from the Superior Court in Pima County The Honorable Lori B.
Jones, Judge Pro Tempore No. DC20130015 AFFIRMED
of the Court of Appeals, Division Two 240 Ariz. 560 (App.
Berkshire (argued), Erica L. Gadberry, Berkshire Law Office
PLLC, Phoenix, Attorneys for Kimberly McLaughlin
Shannon Minter (argued), Emily Haan, Catherine Sakimura,
National Center for Lesbian Rights, San Francisco, CA; and
Claudia D. Work, Campbell Law Group Chartered, Phoenix,
Attorneys for Suzan McLaughlin
Barbara A. Atwood, Professor of Law Emerita, Director, Family
and Juvenile Law Certificate Program, Paul D. Bennett,
Clinical Professor and Director, Child and Family Law Clinic,
Negar Katirai, Director, Community Law Group, and Jason
Buckner, Natalie Cafasso, and Chris Lloyd, Rule 38(d)
Certified Law Students, Child and Family Law Clinic, The
University of Arizona, Tucson, for Amici Curiae Child and
Family Law Clinic, The University of Arizona James E. Rogers
College of Law
Cooper, American Civil Liberties Union Foundation, New York,
NY; and Kathleen E. Brody, American Civil Liberties Union
Foundation of Arizona, Phoenix, Attorneys for Amici Curiae
American Civil Liberties Union and American Civil Liberties
Union of Arizona
R. Woodnick, Markus W. Risinger, Woodnick Law PLLC, Phoenix,
Attorneys for Amicus Curiae Arizona Family Law Practitioners
JUSTICE BALES authored the opinion of the Court, in which
JUSTICES BRUTINEL and TIMMER and JUDGE JONES joined [*] . JUSTICE LOPEZ,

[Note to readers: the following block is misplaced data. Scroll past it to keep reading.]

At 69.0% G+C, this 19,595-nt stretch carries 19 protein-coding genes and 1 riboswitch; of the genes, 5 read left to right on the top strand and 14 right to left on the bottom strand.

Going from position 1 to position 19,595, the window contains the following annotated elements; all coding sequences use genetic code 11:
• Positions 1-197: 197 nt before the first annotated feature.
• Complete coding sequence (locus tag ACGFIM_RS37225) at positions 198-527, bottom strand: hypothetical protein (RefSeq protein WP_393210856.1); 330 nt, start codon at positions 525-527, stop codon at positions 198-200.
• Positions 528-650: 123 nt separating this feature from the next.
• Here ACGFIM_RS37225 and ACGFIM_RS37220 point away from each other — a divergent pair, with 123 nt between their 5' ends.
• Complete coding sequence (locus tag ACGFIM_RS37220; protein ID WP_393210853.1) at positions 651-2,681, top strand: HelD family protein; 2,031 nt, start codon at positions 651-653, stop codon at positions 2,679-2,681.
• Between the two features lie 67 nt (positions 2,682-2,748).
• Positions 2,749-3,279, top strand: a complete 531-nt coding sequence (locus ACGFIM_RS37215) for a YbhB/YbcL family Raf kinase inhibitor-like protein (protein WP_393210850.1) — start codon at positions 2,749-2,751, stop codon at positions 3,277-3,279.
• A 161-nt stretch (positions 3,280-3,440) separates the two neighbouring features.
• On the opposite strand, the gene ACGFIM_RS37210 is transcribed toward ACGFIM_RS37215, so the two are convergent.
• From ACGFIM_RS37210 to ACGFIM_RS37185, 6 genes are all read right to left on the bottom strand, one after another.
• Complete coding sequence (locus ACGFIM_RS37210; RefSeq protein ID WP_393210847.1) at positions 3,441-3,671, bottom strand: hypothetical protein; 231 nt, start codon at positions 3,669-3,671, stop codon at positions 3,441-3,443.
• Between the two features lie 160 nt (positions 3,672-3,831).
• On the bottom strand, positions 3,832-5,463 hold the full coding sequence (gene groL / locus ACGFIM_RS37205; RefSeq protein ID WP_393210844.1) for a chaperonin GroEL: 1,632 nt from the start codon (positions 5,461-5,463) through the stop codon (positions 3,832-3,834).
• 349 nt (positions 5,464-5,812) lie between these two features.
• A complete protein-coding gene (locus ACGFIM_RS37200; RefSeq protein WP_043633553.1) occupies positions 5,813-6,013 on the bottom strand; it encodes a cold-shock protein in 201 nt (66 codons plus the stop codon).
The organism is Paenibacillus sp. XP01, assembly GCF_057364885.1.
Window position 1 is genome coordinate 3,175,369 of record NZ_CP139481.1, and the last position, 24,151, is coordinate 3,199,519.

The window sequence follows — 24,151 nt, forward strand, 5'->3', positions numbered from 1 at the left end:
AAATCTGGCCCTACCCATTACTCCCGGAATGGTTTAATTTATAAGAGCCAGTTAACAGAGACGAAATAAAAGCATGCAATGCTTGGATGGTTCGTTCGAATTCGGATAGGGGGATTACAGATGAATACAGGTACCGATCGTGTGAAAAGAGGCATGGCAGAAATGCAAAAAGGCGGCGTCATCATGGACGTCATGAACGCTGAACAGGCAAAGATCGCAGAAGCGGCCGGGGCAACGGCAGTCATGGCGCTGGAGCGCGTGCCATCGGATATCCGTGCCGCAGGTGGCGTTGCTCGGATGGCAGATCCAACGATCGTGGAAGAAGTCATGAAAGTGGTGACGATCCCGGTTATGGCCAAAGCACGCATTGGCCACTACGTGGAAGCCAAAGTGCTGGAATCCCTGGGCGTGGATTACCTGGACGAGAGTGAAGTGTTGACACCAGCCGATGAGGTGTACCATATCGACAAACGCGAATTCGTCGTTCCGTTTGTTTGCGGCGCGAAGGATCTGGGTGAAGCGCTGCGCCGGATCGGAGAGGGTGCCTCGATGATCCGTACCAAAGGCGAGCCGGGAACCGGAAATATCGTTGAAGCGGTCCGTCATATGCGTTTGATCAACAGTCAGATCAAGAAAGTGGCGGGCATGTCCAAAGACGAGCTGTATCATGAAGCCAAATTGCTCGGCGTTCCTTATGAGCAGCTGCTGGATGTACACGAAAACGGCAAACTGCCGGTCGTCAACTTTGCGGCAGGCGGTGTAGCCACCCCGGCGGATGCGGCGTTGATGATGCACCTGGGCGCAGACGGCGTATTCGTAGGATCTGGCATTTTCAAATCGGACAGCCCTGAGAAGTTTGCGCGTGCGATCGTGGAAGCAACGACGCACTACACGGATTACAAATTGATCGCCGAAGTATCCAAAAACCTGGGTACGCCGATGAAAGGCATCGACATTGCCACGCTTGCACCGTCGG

joined by VICE CHIEF JUSTICE PELANDER, concurred. JUSTICE
BOLICK concurred in part and dissented in part.
Under A.R.S. § 25-814(A)(1), a man is presumed to be a
legal parent if his wife gives birth to a child during the
marriage. We here consider whether this presumption applies
to similarly situated women in same-sex marriages. Because
couples in same-sex marriages are constitutionally entitled
to the "constellation of benefits the States have linked
to marriage, " Obergefell v. Hodges, 135 S.Ct.
2584, 2601 (2015), we hold that the statutory presumption
applies. We further hold that Kimberly McLaughlin, the birth
mother here, is equitably estopped from rebutting her spouse
Suzan's presumptive parentage of their son.
The facts are not in dispute. In October 2008, Kimberly and
Suzan, a same-sex couple, legally married in California.
After the couple decided to have a child through artificial
insemination, Suzan unsuccessfully attempted to conceive
using an anonymous sperm donor. In 2010, Kimberly underwent
the same process and became pregnant.
¶3 During the pregnancy, Kimberly and
Suzan moved to Arizona. In February 2011, they entered a
joint parenting agreement declaring Suzan a
"co-parent" of the child. The agreement
specifically states that "Kimberly McLaughlin intends
for Suzan McLaughlin to be a second parent to her child, with
the same rights, responsibilities, and obligations that a
biological parent would have to her child" and that
"[s]hould the relationship between [them] end . . . it
is the parties [sic] intention that the parenting
relationship between Suzan McLaughlin and the child shall
continue with shared custody, regular visitation, and child
support proportional to custody time and income."
Kimberly and Suzan also executed wills declaring Suzan to be
an equal parent.
In June 2011, Kimberly gave birth to a baby boy, E. While
Kimberly worked as a physician, Suzan stayed at home to care
for E. When E. was almost two years old, Kimberly and
Suzan's relationship deteriorated to the point that